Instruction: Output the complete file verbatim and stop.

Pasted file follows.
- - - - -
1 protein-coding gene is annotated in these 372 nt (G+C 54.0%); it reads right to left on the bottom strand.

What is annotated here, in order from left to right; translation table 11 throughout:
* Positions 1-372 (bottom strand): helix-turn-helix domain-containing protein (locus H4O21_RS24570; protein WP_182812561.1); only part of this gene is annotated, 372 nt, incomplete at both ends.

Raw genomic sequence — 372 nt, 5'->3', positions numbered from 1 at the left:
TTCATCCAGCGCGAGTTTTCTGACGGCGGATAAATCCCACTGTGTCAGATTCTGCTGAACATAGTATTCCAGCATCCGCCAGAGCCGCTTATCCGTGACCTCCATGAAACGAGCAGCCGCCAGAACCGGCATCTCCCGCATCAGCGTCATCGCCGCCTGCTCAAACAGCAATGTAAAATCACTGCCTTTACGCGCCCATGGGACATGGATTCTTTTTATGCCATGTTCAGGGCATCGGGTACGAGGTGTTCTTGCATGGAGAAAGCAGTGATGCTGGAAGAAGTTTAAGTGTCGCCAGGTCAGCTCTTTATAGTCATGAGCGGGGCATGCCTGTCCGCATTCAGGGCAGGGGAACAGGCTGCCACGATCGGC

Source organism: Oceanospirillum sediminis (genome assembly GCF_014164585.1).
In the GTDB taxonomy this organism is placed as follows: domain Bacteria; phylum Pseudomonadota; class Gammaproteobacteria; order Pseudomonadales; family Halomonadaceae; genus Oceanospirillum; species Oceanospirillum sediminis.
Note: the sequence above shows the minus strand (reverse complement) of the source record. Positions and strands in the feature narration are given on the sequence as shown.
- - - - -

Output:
1 protein-coding gene is annotated in these 372 nt (G+C 54.0%); it reads right to left on the bottom strand.

What is annotated here, in order from left to right; translation table 11 throughout:
* Positions 1-372 (bottom strand): helix-turn-helix domain-containing protein (locus H4O21_RS24570; protein WP_182812561.1); only part of this gene is annotated, 372 nt, incomplete at both ends.

Raw genomic sequence — 372 nt, 5'->3', positions numbered from 1 at the left:
TTCATCCAGCGCGAGTTTTCTGACGGCGGATAAATCCCACTGTGTCAGATTCTGCTGAACATAGTATTCCAGCATCCGCCAGAGCCGCTTATCCGTGACCTCCATGAAACGAGCAGCCGCCAGAACCGGCATCTCCCGCATCAGCGTCATCGCCGCCTGCTCAAACAGCAATGTAAAATCACTGCCTTTACGCGCCCATGGGACATGGATTCTTTTTATGCCATGTTCAGGGCATCGGGTACGAGGTGTTCTTGCATGGAGAAAGCAGTGATGCTGGAAGAAGTTTAAGTGTCGCCAGGTCAGCTCTTTATAGTCATGAGCGGGGCATGCCTGTCCGCATTCAGGGCAGGGGAACAGGCTGCCACGATCGGC

Source organism: Oceanospirillum sediminis (genome assembly GCF_014164585.1).
In the GTDB taxonomy this organism is placed as follows: domain Bacteria; phylum Pseudomonadota; class Gammaproteobacteria; order Pseudomonadales; family Halomonadaceae; genus Oceanospirillum; species Oceanospirillum sediminis.
Note: the sequence above shows the minus strand (reverse complement) of the source record. Positions and strands in the feature narration are given on the sequence as shown.